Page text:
17. McLaren F1 ‘LM-Specification’ : US$13,750,000

The McLaren F1 is a supercar designed and manufactured by McLaren Cars. Originally a concept conceived by Gordon Murray, he convinced Ron Dennis to back the project and engaged Peter Stevens to design the exterior and interior of the car. On 31 March 1998, it set the record for the world’s fastest production car, reaching 231 mph (372 km/h) with the rev limiter enabled, and 242.8 mph (390.7 km/h) with the rev limiter removed. However, the Bugatti Veyron 16.4 beat it in 2005 according to Top Gear with a top speed of 253.81 mph (408.47 km/h).McLaren F1 ‘LM-Specification


16. Aston Martin DB4GT Zagato : US$14,300,000

The DB4 is a sports car sold by Aston Martin from 1958 until 1963. Technically it was a development of the DB Mark III it replaced but with a completely new body. The DB4’s design formed the basis for later Aston Martin classics, such as the DB4 GT Zagato, the Lagonda Rapide 4-door saloon, and its ultimate replacement the Aston Martin DB5

Original uploader was Chilterngreen at de.wikipedia

Original uploader was Chilterngreen at de.wikipedia


15. Ferrari 250 LM : US$14,300,000

The mid-engined 250 Le Mans looked very much the prototype racer but was intended for production as a road-going GT. Descended from the 250 P, the Le Mans also appeared in 1963 and sported Pininfarina bodywork. Ferrari was unable to persuade the FIA that he would build the 100 examples required to homologate the car for GT racing. Eventually, 32 LMs were built[3] up to 1965. As a result, Ferrari withdrew from factory participation in the GT class of the 1965 World Sportscar Championship, allowing the Shelby Cobra team to dominate. Only the very early LM’s were true 250 models. All the others made as 3300cc models, and as such should have been named 275 LM. The early cars were converted to the 3300cc engine.Ferrari-250-LM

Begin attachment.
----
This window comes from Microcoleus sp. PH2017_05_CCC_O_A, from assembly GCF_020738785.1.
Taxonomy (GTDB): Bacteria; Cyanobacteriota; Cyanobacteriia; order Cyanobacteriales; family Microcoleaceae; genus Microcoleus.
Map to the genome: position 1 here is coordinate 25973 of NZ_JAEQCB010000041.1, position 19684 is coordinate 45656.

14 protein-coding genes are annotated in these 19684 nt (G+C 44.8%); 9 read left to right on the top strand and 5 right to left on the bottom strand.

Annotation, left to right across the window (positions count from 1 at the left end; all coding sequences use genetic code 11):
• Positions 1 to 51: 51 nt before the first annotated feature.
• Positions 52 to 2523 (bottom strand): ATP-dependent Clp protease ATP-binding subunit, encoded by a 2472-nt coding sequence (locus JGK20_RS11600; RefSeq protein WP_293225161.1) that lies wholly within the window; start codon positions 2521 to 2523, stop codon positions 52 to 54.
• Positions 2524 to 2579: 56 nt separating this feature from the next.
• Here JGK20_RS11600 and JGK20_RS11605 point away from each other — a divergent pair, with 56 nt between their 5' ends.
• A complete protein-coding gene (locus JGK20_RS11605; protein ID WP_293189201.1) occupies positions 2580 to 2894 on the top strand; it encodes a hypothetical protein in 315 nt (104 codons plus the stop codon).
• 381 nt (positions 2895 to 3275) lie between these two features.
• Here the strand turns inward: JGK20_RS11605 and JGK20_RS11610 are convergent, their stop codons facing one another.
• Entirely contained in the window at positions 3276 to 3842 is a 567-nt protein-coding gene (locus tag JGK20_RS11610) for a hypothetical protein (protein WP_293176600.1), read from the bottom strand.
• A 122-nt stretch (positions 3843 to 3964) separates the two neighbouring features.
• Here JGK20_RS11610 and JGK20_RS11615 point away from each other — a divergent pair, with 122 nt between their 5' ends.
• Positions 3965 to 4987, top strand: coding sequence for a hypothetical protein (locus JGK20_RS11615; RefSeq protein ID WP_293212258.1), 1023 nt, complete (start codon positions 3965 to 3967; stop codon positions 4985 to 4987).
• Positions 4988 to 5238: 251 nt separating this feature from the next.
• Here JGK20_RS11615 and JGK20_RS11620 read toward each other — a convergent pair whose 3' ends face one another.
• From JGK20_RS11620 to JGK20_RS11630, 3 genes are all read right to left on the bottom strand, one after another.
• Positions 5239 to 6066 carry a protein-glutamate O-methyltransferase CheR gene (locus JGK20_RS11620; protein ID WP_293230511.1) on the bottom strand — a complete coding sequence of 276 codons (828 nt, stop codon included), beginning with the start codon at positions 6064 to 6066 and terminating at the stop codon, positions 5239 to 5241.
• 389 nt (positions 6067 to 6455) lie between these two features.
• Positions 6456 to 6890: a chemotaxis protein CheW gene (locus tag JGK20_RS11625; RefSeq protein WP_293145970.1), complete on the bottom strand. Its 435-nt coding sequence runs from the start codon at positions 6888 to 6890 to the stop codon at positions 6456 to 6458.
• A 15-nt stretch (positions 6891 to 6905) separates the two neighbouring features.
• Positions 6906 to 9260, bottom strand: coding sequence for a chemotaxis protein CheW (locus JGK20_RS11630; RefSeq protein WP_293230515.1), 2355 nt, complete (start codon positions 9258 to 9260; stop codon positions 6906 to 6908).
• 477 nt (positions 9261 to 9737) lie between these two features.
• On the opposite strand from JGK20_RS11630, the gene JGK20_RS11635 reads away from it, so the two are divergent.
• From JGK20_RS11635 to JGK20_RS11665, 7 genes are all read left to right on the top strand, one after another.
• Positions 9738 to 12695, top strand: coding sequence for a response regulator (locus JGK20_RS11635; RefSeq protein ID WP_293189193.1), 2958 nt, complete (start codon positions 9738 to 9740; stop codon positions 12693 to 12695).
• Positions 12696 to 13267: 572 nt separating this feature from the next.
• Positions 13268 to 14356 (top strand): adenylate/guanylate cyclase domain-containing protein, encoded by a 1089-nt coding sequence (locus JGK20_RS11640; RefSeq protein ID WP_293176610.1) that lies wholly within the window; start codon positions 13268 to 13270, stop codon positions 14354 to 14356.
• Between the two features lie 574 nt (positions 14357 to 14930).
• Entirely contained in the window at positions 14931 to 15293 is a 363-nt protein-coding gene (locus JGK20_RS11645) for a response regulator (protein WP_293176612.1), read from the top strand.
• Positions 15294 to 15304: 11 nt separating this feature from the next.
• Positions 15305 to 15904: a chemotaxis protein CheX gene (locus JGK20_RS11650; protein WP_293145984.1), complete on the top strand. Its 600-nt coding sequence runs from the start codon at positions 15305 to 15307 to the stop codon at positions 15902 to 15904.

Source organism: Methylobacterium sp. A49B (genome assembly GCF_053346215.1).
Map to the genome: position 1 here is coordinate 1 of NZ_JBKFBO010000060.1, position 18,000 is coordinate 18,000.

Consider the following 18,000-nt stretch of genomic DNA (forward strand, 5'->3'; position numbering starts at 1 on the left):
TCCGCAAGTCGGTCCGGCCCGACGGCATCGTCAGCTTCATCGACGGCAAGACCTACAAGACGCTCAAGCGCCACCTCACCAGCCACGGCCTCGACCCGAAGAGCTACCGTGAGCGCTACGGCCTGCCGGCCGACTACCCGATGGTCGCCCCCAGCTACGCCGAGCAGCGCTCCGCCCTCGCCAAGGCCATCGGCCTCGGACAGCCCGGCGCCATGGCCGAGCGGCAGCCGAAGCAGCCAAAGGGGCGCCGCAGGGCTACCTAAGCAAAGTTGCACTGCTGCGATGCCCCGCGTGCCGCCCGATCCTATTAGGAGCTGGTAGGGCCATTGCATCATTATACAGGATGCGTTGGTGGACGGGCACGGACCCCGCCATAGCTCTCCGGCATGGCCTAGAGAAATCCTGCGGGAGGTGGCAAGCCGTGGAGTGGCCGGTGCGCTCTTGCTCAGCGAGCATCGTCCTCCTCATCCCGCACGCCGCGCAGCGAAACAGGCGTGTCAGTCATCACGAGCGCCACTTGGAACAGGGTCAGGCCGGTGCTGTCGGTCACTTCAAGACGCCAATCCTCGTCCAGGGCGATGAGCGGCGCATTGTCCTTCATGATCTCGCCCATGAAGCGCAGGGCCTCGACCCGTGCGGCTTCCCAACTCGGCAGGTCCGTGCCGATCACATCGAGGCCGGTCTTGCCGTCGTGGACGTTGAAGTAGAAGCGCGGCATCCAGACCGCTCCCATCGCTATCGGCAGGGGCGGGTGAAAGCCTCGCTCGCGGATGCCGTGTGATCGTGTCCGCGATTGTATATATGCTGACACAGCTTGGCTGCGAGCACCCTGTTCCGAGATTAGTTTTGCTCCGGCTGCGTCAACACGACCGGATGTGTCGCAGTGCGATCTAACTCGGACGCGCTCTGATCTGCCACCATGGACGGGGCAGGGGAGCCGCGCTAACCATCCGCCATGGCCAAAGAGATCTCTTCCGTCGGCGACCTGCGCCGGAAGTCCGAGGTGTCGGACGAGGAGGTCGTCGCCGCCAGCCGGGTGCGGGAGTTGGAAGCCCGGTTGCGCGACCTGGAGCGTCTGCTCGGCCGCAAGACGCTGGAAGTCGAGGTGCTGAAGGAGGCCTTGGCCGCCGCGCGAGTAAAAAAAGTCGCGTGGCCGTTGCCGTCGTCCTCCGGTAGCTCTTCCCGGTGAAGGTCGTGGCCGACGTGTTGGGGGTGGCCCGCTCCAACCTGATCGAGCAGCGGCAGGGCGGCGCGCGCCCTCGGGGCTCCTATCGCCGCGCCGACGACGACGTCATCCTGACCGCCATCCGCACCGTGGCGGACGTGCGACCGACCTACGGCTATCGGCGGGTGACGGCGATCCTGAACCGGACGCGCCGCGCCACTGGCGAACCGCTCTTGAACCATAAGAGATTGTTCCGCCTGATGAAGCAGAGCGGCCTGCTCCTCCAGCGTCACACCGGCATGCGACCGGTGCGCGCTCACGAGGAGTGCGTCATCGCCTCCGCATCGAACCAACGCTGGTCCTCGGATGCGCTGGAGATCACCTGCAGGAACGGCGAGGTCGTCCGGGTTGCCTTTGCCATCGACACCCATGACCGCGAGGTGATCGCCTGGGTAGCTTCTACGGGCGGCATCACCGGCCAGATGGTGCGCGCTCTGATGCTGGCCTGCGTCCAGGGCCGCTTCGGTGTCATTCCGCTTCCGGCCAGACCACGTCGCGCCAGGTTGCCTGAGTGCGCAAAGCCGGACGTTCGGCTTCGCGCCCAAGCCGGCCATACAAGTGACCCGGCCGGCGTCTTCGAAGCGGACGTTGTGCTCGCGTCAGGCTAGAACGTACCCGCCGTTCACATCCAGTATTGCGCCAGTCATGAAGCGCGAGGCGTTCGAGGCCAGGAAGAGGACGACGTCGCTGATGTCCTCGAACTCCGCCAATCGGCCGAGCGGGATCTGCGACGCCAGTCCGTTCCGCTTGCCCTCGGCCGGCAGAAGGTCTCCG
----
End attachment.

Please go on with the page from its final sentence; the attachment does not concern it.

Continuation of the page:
14. Ferrari 250 GT SWB California Spider : US$15,180,000

In 1959 Ferrari gave the 250 GT Berlinetta sharper handling, reducing its wheelbase from 2,600 mm to 2,400 mm. In 1960 Scaglietti revealed the 250 GT California Spyder SWB at Geneva, its body pulled more tautly over this updated chassis. Like the 250 GT Berlinetta SWB on which it was based, the revised Spyder also received disc brakes and a 280 PS (206 kW; 276 hp) version of the three-litre V12. It was fitted with 185VR15 Pirelli Cinturato tyres (CA67). About 55 were built.Ferrari-250-GT-SWB-California-Spider


13. Ferrari 250 Testa Rossa : US$16,390,000

The racing 250 Testa Rossa was one of the most successful Ferrari racing cars in its history, with three wins at Le Mans, four wins at Sebring, and two wins at Buenos Aires. One example sold at auction for a record-breaking $16.39 million.Ferrari-250-Testa-Rossa


12. Ferrari 250 GT SWB Berlinetta Speciale : US$16,500,000